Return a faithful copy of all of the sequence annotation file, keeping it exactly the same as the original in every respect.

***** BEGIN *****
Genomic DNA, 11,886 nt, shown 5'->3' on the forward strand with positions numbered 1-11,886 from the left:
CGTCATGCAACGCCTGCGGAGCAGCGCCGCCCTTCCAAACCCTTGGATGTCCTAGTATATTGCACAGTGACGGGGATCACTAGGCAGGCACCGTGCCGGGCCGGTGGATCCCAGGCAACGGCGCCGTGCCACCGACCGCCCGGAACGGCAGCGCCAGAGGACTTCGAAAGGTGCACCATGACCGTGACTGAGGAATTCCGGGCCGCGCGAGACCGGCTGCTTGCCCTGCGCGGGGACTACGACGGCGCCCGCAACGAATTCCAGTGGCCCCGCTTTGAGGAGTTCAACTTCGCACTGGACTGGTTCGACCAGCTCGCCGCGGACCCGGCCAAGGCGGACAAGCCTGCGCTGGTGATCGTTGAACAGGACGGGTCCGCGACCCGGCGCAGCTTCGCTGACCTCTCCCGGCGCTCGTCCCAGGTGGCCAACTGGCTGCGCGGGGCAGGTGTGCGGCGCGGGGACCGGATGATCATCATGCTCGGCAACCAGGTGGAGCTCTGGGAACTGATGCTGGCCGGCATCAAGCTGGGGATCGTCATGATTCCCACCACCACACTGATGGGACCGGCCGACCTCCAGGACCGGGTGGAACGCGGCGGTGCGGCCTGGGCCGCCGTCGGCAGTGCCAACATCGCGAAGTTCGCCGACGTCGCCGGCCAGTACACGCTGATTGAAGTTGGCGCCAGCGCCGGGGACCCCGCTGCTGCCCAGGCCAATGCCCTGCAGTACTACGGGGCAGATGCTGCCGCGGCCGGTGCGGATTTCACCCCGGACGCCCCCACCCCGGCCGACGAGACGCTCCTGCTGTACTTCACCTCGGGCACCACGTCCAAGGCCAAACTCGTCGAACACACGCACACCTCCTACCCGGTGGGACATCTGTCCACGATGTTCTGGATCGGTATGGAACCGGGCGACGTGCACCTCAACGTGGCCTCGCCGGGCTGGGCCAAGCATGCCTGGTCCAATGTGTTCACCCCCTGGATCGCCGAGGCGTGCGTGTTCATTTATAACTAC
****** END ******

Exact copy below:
Genomic DNA, 11,886 nt, shown 5'->3' on the forward strand with positions numbered 1-11,886 from the left:
CGTCATGCAACGCCTGCGGAGCAGCGCCGCCCTTCCAAACCCTTGGATGTCCTAGTATATTGCACAGTGACGGGGATCACTAGGCAGGCACCGTGCCGGGCCGGTGGATCCCAGGCAACGGCGCCGTGCCACCGACCGCCCGGAACGGCAGCGCCAGAGGACTTCGAAAGGTGCACCATGACCGTGACTGAGGAATTCCGGGCCGCGCGAGACCGGCTGCTTGCCCTGCGCGGGGACTACGACGGCGCCCGCAACGAATTCCAGTGGCCCCGCTTTGAGGAGTTCAACTTCGCACTGGACTGGTTCGACCAGCTCGCCGCGGACCCGGCCAAGGCGGACAAGCCTGCGCTGGTGATCGTTGAACAGGACGGGTCCGCGACCCGGCGCAGCTTCGCTGACCTCTCCCGGCGCTCGTCCCAGGTGGCCAACTGGCTGCGCGGGGCAGGTGTGCGGCGCGGGGACCGGATGATCATCATGCTCGGCAACCAGGTGGAGCTCTGGGAACTGATGCTGGCCGGCATCAAGCTGGGGATCGTCATGATTCCCACCACCACACTGATGGGACCGGCCGACCTCCAGGACCGGGTGGAACGCGGCGGTGCGGCCTGGGCCGCCGTCGGCAGTGCCAACATCGCGAAGTTCGCCGACGTCGCCGGCCAGTACACGCTGATTGAAGTTGGCGCCAGCGCCGGGGACCCCGCTGCTGCCCAGGCCAATGCCCTGCAGTACTACGGGGCAGATGCTGCCGCGGCCGGTGCGGATTTCACCCCGGACGCCCCCACCCCGGCCGACGAGACGCTCCTGCTGTACTTCACCTCGGGCACCACGTCCAAGGCCAAACTCGTCGAACACACGCACACCTCCTACCCGGTGGGACATCTGTCCACGATGTTCTGGATCGGTATGGAACCGGGCGACGTGCACCTCAACGTGGCCTCGCCGGGCTGGGCCAAGCATGCCTGGTCCAATGTGTTCACCCCCTGGATCGCCGAGGCGTGCGTGTTCATTTATAACTAC